A note from Denmark’s Ministry of Taxation (Skatteministeriet) shows the significant increase in loans to citizens of other EU member states, according to report by Politiken.
The numbers are becoming more critical for Denmark, which is now owed 782 million kroner (105 million euros) by EU citizens, according to the report.
Denmark’s tax authority Skat is unable to demand the help of authorities in other countries in securing repayments, and is therefore unable to send repayment notices unless the students’ foreign address is already known.
A total of 10,200 citizens of other EU countries owe Denmark repayments for the state student loan (SU-lån), a loan offered under special conditions to registered students in Denmark.
Several parties in Denmark’s parliament are now calling for action over the issue, writes Politiken.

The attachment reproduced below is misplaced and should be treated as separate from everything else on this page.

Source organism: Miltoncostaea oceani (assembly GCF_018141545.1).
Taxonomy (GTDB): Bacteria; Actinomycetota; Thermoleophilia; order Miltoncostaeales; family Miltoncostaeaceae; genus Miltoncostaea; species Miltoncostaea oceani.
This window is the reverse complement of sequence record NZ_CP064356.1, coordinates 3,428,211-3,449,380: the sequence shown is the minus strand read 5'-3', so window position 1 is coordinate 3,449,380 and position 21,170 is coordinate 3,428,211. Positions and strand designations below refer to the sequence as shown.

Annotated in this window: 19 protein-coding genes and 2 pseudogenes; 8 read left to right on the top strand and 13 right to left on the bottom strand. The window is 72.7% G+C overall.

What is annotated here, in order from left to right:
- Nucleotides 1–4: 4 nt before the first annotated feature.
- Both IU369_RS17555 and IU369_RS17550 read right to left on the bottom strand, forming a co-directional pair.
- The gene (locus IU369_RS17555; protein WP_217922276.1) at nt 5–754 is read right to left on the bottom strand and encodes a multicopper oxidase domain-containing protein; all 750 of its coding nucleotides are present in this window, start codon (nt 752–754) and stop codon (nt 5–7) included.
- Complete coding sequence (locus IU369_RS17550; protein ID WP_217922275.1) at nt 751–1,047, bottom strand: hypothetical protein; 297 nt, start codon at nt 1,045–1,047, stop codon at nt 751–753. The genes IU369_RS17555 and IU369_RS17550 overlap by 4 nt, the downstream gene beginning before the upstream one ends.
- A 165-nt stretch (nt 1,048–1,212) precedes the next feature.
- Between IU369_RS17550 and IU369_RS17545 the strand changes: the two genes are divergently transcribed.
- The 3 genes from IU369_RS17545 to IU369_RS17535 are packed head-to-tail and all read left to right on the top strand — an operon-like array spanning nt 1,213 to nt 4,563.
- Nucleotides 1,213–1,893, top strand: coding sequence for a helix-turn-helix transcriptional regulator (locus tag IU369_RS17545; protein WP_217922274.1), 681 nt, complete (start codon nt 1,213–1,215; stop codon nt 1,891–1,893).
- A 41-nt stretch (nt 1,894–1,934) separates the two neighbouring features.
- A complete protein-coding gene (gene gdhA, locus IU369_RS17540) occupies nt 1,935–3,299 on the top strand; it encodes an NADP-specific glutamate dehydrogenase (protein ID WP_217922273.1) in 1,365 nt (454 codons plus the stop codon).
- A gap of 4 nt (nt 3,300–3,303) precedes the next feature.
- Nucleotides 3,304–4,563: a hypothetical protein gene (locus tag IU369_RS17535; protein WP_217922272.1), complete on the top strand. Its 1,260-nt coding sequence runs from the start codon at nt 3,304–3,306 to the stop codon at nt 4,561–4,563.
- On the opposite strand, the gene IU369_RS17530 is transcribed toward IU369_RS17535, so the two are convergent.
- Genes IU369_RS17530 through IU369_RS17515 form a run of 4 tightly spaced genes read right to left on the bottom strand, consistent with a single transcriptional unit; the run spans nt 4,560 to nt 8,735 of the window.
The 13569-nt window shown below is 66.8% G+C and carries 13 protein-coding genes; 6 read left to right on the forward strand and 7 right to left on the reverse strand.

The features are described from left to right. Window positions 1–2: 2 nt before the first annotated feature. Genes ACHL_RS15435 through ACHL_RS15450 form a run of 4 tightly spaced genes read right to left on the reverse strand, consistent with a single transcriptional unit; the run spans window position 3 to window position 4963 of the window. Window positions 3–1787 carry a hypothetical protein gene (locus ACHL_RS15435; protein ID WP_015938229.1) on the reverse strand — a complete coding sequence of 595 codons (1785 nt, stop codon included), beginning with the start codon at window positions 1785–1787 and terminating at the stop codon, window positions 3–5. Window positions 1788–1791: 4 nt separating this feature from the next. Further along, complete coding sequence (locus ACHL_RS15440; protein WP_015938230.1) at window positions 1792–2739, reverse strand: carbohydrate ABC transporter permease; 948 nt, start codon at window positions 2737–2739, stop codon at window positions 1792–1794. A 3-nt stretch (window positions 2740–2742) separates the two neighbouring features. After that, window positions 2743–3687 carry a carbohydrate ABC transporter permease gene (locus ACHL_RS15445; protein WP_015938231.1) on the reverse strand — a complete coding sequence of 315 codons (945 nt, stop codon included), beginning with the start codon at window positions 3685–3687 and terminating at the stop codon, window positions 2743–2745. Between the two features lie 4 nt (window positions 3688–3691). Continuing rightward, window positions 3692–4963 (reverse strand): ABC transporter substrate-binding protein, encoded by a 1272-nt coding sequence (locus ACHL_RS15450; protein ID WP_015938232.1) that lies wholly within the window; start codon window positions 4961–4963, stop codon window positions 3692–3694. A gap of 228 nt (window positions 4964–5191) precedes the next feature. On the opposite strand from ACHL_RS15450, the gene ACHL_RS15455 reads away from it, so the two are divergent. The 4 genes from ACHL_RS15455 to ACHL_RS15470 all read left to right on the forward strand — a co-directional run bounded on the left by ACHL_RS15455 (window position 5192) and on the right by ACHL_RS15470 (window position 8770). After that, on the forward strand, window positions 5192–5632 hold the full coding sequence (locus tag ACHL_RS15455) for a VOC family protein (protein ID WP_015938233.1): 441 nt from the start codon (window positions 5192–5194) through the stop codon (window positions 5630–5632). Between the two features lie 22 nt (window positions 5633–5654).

“It is clear to everyone that we can’t get the money back, and there is no way of getting it unless people are stupid enough to pay voluntarily,” Kenneth Kristensen Berth, a spokesperson for the nationalist Danish People’s Party, told the newspaper.
Denmark is obliged to offer the loan to students who are citizens of other EU countries, provided they have lived in Denmark for five or more years or work at least 10 to 12 hours per week.
An a letter sent to the European Commission, tax minister Karsten Lauritzen and education minister Søren Pind have expressed their concerns and asked the commission to present a proposal to tackle the problem.
Tax spokesperson Louise Schack Elholm of the governing Venstre (Liberal) party told Politiken that she does not believe an emergency law should be introduced.
“An emergency law is something used against terror attacks, or when we have to go to war, and I think it would be diluting its use to apply it over the issue of SU debts,” she said.
The Council of Danish Students (Danske Studerendes Fællesråd, DSF) said that it hoped that studying opportunities in Denmark would retain equality regardless of nationality.
“Students that pay the same in rent and the same price for breakfast should naturally also have the opportunity to borrow money. It does not make sense to deny students a viable budget,” DSF chairperson Sana Mahin Doost told Politiken.